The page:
Saturday, September 26, 2009
No chew zone
I had some dental work done and it entailed knocking me around a bit. Mouth is sore and I am a bit loopy from the Vicodin. So what do I decide to do? I decide to cook lamb shanks. Why? I find comfort in cooking and I figure that these will be cooked so long that they will fall off the bone and I won't have to chew that much. I was right. OHMYGOD, these were incredible. It is my new favorite recipe.
Of course it doesn't hurt that I started off with amazing lamb. I have the whole lamb in my freezer (in parts) but today I decided on lamb shanks.
Vegetables are a good thing.
The recipe also calls for a Gremolata I got the parsley out of the last bit of garden that is left. So, the lamb is pretty local, the parsley was very local, but the lemon...
Not so local. I swear that I am going to have to do something about the lemon situation. When I was at Sooke Harbor House in Vancouver I asked what they did for lemons. This place only cooks with what they grow or very local. They told me that they used lemon geraniums. I can't even do that in the winter. I can't do without lemons so I don't know what to do about it. Ok, I am rambling....
and Voila! I love love love this recipe.
Lamb Shanks with Butternut Squash Recipe
Recipe from Elise Bauer Simply Recipes
6 Tbsp olive oil
4 Lamb shanks (1 lb each)
Salt and freshly ground pepper
Cloves separated from an entire head of garlic, unpeeled
6 celery ribs, coarsely chopped
4 carrots, coarsely chopped
1 large onion, coarsely chopped
1/2 cup tomato paste
3 cups dry red wine
6 cups chicken stock
Two 1x3-inch strips of orange zest
3 lbs butternut squash, peeled and cut into 1 inch cubes
4 Tbsp chopped parsley
4 cloves of garlic, peeled and minced
4 teaspoons finely grated lemon zest
1 1/3 cups cooked cannellini beans
Heat 4 Tbsp of olive oil in a large cast-iron enameled casserole. Season the lamb shanks with salt and pepper, add them to the casserole and brown well on all sides, working in batches if necessary, about 8 minutes. Transfer the shanks to a plate.
Preheat the oven to 350°F and arrange two racks in the oven, one to hold the casserole and one to hold a baking sheet with the squash. Add the unpeeled garlic cloves, celery, carrots and onion to the casserole. Cook over moderate heat, stirring occasionally, until golden brown, about 8 minutes. Add the tomato paste and cook, stirring, until glossy, about 2 minutes. Add the wine; boil over high heat until the liquid is very syrupy, about 15 minutes.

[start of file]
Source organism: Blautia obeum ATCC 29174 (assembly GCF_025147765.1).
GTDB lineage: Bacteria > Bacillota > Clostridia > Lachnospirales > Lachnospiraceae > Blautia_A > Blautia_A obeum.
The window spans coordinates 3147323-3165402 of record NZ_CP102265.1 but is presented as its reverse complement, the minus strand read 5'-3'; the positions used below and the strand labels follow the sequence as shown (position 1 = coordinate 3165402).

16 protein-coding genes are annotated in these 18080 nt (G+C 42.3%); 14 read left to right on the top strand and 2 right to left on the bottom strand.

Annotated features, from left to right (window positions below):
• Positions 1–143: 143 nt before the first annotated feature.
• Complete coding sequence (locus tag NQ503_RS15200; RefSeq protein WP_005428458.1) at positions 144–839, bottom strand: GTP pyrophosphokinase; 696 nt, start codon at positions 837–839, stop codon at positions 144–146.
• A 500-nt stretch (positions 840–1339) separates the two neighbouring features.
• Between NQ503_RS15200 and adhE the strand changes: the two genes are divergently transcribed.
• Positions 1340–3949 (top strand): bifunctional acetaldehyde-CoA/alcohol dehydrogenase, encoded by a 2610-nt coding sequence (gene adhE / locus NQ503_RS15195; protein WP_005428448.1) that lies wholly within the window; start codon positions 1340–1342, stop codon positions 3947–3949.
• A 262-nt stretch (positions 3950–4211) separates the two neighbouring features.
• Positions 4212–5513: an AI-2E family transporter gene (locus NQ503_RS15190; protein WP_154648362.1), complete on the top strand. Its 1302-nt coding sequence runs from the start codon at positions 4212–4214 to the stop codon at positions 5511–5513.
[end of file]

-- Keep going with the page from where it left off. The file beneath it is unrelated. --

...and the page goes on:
Return the shanks to the casserole and add the stock and orange zest. Bring to a simmer. Cover the casserole and braise the shanks in the oven for about 2 hours, or until the meat is very tender (when we cooked this dish it took 3 hours); turn the shanks from time to time as they cook.
Meanwhile, on a large rimmed baking sheet, toss the squash with the remaining 2 Tbsp of olive oil. Season with salt and pepper and bake in the oven (along with the lamb) for about an hour, or until tender.
In a small bowl, mix the minced garlic with the parsley and lemon zest (the "gremolata"). Set aside.
Remove the shanks from the oven and transfer to a plate. Pass the sauce through a coarse strainer, pressing hard on the vegetables. Discard the vegetable pulp. Skim the fat from the surface of the sauce.
Return the sauce to the casserole, season with salt and pepper and bring to a boil over moderately high heat. Add the lamb shanks and squash; simmer just until warmed through. Add the cannellini beans, cover and remove from heat. Let stand for a few minutes to allow for the flavors to blend.
Spoon the vegetables and sauce into large shallow bowls and set the lamb shanks on top. Garnish with the gremolata and serve.
Serves 4 (or up to 6 if you remove the bones from the shanks before serving).